Subject: [DPS Members] DPS Mailing #09-07: DPS Finances...

Issue 09-07, May 5th 2009

1) Letter from the Chair: Financial State of the DPS
2) USGS Planetary Photogrammetry Guest Facility



A PDF version of this letter is posted at the DPS web site: see

Dear members of the DPS and colleagues

I am writing to summarize for you the current financial state of the
DPS. Although portions of this memo could have been written two months
ago, I elected to wait until we had more information on the upcoming
Puerto Rico meeting as well.

The DPS is facing a serious financial challenge, brought on by a
combination of factors that have come into play over the past two
years. Both DPS2007 and DPS2008 were excellent meetings with
hard-working local organizing committees (LOCs). However, the
substantially higher than anticipated meeting costs have not been
offset by our collective efforts to maintain DPS's traditionally low
registration rates. For example, while the 2008 experiment of
webcasting during the Ithaca meeting was certainly a success, it also
resulted in unexpectedly high costs. The bottom line, unfortunately,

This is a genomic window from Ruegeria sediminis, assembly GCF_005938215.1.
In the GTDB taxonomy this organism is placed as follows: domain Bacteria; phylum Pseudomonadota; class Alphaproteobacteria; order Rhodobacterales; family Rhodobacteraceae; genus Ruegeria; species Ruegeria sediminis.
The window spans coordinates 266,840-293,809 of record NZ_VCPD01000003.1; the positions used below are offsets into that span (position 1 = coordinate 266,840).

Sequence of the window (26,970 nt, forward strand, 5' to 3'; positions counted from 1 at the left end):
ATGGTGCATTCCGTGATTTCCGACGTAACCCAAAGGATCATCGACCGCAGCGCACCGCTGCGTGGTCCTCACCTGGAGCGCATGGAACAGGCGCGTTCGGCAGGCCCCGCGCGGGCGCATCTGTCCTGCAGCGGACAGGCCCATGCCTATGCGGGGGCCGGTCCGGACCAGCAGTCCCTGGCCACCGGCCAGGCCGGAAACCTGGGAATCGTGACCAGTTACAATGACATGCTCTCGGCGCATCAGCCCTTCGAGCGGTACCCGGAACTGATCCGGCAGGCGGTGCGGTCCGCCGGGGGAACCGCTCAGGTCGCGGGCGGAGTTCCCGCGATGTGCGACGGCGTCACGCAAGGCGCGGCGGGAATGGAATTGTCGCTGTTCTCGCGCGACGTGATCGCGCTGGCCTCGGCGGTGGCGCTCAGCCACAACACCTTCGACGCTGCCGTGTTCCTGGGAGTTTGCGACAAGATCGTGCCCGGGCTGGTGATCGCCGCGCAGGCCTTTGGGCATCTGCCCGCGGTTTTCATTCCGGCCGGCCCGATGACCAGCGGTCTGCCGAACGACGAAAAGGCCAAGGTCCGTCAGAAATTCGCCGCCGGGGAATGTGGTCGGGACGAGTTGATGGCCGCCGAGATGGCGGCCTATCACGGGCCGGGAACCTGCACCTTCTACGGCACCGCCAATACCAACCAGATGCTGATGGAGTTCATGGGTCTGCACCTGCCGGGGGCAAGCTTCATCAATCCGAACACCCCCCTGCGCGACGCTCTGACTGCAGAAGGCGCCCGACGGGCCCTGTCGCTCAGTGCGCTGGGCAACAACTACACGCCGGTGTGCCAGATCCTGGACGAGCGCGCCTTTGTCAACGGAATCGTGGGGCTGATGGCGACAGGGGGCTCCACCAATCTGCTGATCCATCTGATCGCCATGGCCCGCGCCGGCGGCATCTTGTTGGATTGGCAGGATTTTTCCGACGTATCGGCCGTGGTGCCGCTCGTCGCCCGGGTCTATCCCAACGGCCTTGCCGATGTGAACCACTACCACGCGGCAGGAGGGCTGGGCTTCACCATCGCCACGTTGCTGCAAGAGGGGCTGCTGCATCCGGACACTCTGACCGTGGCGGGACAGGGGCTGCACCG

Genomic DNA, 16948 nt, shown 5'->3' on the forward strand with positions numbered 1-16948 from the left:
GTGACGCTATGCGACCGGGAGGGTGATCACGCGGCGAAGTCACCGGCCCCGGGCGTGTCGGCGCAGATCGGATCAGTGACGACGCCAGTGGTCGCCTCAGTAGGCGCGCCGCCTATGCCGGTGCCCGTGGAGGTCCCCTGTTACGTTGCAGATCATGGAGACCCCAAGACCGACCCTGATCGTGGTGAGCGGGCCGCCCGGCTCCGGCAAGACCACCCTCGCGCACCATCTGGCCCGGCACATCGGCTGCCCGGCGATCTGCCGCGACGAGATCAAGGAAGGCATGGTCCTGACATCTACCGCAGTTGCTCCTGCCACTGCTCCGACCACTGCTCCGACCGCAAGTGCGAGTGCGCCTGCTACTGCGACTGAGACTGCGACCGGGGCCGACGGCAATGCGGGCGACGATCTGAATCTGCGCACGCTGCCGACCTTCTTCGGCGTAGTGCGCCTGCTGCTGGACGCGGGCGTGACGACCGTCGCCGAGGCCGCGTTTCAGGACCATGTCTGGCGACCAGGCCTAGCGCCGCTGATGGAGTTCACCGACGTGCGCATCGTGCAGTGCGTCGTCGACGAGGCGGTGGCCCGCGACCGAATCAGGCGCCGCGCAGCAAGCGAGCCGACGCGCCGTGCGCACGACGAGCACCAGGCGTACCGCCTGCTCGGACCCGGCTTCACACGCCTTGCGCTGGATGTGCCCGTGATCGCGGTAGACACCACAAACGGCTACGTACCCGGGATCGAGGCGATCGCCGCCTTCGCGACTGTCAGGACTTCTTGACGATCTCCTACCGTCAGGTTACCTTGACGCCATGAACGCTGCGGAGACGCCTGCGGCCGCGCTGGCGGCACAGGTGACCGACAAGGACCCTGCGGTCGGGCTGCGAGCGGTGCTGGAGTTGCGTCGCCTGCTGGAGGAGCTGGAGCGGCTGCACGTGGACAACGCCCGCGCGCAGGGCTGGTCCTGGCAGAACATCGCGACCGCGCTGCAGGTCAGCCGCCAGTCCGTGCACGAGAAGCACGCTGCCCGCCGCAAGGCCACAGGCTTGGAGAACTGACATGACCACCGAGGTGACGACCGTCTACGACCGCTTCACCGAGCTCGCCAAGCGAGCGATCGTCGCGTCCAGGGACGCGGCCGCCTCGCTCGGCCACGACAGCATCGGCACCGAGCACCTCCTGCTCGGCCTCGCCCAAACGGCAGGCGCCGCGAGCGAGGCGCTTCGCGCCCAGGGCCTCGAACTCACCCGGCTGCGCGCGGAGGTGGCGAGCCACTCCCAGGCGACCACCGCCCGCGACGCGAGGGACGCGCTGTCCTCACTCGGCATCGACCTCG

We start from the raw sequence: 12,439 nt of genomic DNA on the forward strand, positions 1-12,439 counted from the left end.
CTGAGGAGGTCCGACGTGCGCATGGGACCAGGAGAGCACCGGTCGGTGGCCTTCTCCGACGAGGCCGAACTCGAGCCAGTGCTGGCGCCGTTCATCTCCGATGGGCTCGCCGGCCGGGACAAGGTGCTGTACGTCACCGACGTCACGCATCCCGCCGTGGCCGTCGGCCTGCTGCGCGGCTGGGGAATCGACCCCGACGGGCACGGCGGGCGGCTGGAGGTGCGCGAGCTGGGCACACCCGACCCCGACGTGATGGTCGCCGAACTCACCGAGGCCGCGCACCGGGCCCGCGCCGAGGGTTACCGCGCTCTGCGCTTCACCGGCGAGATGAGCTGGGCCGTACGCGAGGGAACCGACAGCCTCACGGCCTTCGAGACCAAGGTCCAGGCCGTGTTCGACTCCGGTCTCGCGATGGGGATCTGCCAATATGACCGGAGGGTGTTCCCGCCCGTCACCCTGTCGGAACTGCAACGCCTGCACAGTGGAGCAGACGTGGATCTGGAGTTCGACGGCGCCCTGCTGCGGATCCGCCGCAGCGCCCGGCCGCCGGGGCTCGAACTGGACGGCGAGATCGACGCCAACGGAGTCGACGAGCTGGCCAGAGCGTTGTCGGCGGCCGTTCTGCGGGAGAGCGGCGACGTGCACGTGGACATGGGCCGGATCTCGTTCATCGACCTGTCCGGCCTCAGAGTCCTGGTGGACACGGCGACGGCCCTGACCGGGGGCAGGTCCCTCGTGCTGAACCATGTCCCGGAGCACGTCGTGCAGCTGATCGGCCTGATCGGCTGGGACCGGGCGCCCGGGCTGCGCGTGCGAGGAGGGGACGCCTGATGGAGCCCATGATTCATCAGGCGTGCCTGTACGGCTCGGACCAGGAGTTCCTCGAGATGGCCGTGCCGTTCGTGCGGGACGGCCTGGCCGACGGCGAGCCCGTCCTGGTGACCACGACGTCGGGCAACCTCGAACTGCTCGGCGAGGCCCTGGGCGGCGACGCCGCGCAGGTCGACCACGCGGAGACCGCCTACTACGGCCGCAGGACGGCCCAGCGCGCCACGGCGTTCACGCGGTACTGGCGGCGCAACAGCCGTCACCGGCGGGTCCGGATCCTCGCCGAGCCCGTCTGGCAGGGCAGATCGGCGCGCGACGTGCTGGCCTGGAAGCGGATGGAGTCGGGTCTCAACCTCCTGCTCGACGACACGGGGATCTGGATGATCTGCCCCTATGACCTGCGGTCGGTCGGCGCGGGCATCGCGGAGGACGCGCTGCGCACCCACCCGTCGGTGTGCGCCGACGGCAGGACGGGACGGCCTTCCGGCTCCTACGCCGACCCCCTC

is that recent meeting costs have come short of registration receipts
and sponsorships to a total of approximately 200K. The severe
economic downturn that began in the middle of last year has also had a
significant impact on the DPS assets available to offset meeting
losses. (DPS assets are managed in a portfolio managed by the AAS; as
a percentage lost the AAS weathered very well compared to many other
not-for-profit entities.) As a result, DPS's net assets have fallen
from 440 K to 140 K as of the end of 2008. Most of these assets are
needed to keep the prize funds healthy, which they are. The bottom
line is that in moving forward, the DPS is working with an extremely
restrictive operating budget.

What this means is that we cannot sustain losses from any DPS meeting
in the near future. The approach of allowing the LOC to have
managerial responsibility for meetings has come to an end, and the AAS
will be managing the meetings in the future, with the LOC serving as
liaison and local contact. AAS will negotiate the contracts for the
meetings, and no changes generated by the LOC that have cost or
contractual implications will be allowed without the approval of the
AAS staff working directly under the AAS Executive Director. The DPS
committee and the AAS will work together to ensure that the DPS will
remain financially viable by sharing responsibility for the financial
success of the DPS meetings.

In addition, decisions on future meeting sites will give higher
priority to the question of cost and lower priority to amenities. The
possibility that DPS would adopt a semi-permanent venue after the